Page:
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    There are some good responses here... Yes, the typical scenario is for the US parent to set up a Canadian subsidiary to hire and pay the Canadian staff.

    A CCPC (Canadian-controlled private corporation) can be used to receive contractor payments from a US company, but payments from a foreign entity can mean a little more corporate reporting, which is really just something for your accountant to worry about. It might also be worth noting the risk of being deemed to have a personal services business (PSB) which has tax implications, although I know the original question doesn’t have to do with deferral of Canadian taxes through a corporation. And, yes, I know everyone’s mother’s brother has corporation that gets around being taxed as a PSB.

    If the situation is as the original question poses - a Canadian resident earning US-source employment income (and we’ll also assume no US citizenship) - then the individual would file a non-resident US tax return due to the US-source income, and would also file a Canadian tax return due to being a Canadian resident. There likely wouldn’t be any double-tax because of how the tax treaty works, the foreign tax credits would allow for this, and the taxes deducted directly from the paycheque would be the US taxes.
    Last edited by statick; 04-02-2021 at 08:58 AM.

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    Wife worked for a US based company here. They paid her in Canadian dollars and took off tax as an employee as usual. It was a big company.

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    Thanks for all the replies, it's early in the process. Just want some questions ready. Biggest one seems to be clarity on how they actually pay. It's a big company, so I'm sure they have their poop in a group.

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    Quote Originally Posted by 03ozwhip View Post
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    Wife worked for a US based company here. They paid her in Canadian dollars and took off tax as an employee as usual. It was a big company.
    Its flawless if the company is big and organized.

    If they have more than 5 employees here, or run an office or shop, I think you don't need to worry. It's actually more work for a big company to do this in anything but the right way.
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    [QUOTE=arcticcat522;4962415] get paid in American dollars, but live in Canada. /QUOTE]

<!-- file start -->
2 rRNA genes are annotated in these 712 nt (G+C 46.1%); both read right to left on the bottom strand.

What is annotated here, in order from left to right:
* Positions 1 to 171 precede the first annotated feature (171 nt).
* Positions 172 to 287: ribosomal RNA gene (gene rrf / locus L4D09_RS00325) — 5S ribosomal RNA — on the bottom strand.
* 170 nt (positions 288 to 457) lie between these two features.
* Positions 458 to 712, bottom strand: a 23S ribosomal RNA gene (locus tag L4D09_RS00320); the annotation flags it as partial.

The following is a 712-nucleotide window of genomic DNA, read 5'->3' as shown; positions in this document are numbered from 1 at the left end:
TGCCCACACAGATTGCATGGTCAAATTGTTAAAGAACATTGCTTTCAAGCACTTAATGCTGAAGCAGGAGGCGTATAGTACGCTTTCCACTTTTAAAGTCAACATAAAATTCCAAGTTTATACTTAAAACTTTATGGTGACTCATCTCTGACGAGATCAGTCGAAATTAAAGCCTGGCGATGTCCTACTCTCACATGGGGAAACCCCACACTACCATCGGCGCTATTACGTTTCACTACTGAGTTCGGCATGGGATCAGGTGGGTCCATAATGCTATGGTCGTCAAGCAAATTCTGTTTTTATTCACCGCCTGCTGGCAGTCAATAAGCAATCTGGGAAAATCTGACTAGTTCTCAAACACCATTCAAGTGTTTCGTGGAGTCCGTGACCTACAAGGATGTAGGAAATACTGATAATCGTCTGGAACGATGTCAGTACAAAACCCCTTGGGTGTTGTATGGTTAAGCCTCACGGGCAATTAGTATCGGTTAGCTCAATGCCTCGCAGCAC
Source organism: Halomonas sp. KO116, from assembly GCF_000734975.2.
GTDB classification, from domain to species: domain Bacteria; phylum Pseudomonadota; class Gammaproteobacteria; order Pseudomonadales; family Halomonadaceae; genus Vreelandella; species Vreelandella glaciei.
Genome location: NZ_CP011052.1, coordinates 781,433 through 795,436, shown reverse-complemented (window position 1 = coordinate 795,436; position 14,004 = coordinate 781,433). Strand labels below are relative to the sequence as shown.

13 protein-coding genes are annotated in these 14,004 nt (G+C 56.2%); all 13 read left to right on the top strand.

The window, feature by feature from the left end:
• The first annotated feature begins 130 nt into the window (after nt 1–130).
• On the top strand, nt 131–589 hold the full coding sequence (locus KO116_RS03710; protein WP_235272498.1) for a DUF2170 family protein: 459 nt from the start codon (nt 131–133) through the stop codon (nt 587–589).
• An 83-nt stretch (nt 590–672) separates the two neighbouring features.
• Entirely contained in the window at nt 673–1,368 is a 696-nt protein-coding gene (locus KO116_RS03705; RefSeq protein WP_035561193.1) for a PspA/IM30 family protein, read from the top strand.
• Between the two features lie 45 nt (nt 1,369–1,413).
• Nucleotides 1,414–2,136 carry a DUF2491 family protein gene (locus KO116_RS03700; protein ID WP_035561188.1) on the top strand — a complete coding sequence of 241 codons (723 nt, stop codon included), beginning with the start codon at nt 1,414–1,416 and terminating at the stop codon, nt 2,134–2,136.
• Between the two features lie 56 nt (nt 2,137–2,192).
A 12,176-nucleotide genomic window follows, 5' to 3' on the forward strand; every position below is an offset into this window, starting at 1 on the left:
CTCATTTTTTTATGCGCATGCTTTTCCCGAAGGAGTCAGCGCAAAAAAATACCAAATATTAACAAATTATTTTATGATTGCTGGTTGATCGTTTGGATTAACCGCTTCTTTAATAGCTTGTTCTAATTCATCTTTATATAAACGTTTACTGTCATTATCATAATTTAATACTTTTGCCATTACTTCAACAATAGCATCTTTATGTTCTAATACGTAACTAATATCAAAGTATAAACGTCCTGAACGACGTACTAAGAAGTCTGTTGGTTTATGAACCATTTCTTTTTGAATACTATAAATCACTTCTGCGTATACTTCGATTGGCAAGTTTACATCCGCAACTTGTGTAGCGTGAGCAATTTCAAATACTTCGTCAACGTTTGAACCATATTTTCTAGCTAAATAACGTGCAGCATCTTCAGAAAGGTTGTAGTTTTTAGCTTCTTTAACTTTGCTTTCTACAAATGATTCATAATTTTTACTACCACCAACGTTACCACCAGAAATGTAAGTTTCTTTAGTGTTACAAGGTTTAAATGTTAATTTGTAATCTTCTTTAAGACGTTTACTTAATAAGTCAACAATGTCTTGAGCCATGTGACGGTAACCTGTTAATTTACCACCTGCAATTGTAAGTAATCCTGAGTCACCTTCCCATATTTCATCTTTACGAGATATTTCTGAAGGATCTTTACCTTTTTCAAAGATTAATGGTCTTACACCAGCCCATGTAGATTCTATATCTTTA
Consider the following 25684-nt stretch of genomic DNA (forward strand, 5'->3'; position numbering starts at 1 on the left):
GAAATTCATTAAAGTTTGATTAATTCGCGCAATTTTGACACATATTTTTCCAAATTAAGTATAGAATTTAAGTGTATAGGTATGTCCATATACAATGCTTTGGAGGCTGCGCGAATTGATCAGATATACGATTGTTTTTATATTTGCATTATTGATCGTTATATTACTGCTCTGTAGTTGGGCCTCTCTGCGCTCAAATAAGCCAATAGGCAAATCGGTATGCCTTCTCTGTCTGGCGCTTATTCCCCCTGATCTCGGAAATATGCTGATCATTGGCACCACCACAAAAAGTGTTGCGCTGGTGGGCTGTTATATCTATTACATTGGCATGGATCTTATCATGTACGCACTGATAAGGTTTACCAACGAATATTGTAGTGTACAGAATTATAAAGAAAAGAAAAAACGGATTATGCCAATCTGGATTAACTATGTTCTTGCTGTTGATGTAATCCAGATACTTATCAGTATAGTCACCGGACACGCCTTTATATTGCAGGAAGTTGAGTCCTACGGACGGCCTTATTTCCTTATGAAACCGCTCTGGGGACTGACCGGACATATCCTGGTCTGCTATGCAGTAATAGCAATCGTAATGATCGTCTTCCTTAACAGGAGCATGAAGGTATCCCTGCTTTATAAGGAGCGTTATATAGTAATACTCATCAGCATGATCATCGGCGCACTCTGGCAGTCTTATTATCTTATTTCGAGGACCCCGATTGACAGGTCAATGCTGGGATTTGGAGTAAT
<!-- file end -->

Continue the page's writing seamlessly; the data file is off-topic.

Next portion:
That would be one hell of a unicorn opportunity. The contractor approach would make sense and frame the relationship as a consultant.
    Was the #1 Forum Warrior

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    I'm in this exact situation, i'm currently working for an American company getting paid in USD, there is no Canadian office.

    Until one is set up what i've been doing is billing them a "retainer" i.e. my monthly salary through my numbered corporation, so although i have an employee contract it's not really relevant until they create their Canadian presence, once that's done, then things change. similar to what people have said above.

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    Quote Originally Posted by Toms-SC View Post
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    That would be one hell of a unicorn opportunity. The contractor approach would make sense and frame the relationship as a consultant.
    It's entirely possible. Only thing is I think you're required to pay withholding tax and there's no way around that in this relationship.

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    One way that this can be done is through a professional employer organization. I spent some time working this way, and I submitted a timesheet to the PEO , who then invoiced my US-based employer (plus some percentage).

    remote.com is a good example of a global PEO, and would give you insights into the type of things that an employer needs to have sorted in order to be able to properly "employ" people in a given country. CXC Canada is another PEO I'm aware of in-country.

    A PEO obviates the need for you to incorporate and invoice as a contractor or consultant yourself, which can make things simpler for both sides.

    Things to consider when you do this:

    Benefits - if this employer doesn't have an established benefits plan, you should likely be looking for an additional monthly stipend to cover purchasing your own insurance (or just self-insuring, so to speak)

    Equity - There are significant tax implications and complications with stock option plans and their tax treatment if you execute a grant agreement while not an employee of the organization or a non-arms length subsidiary of the organization. Consult a professional.

    Getting paid in USD might be attractive but your comp will be subject to swings with FX. Given the direction things are moving it might be more advantageous to simply negotiate a CAD$ figure and justify it with our high FX ratio currently.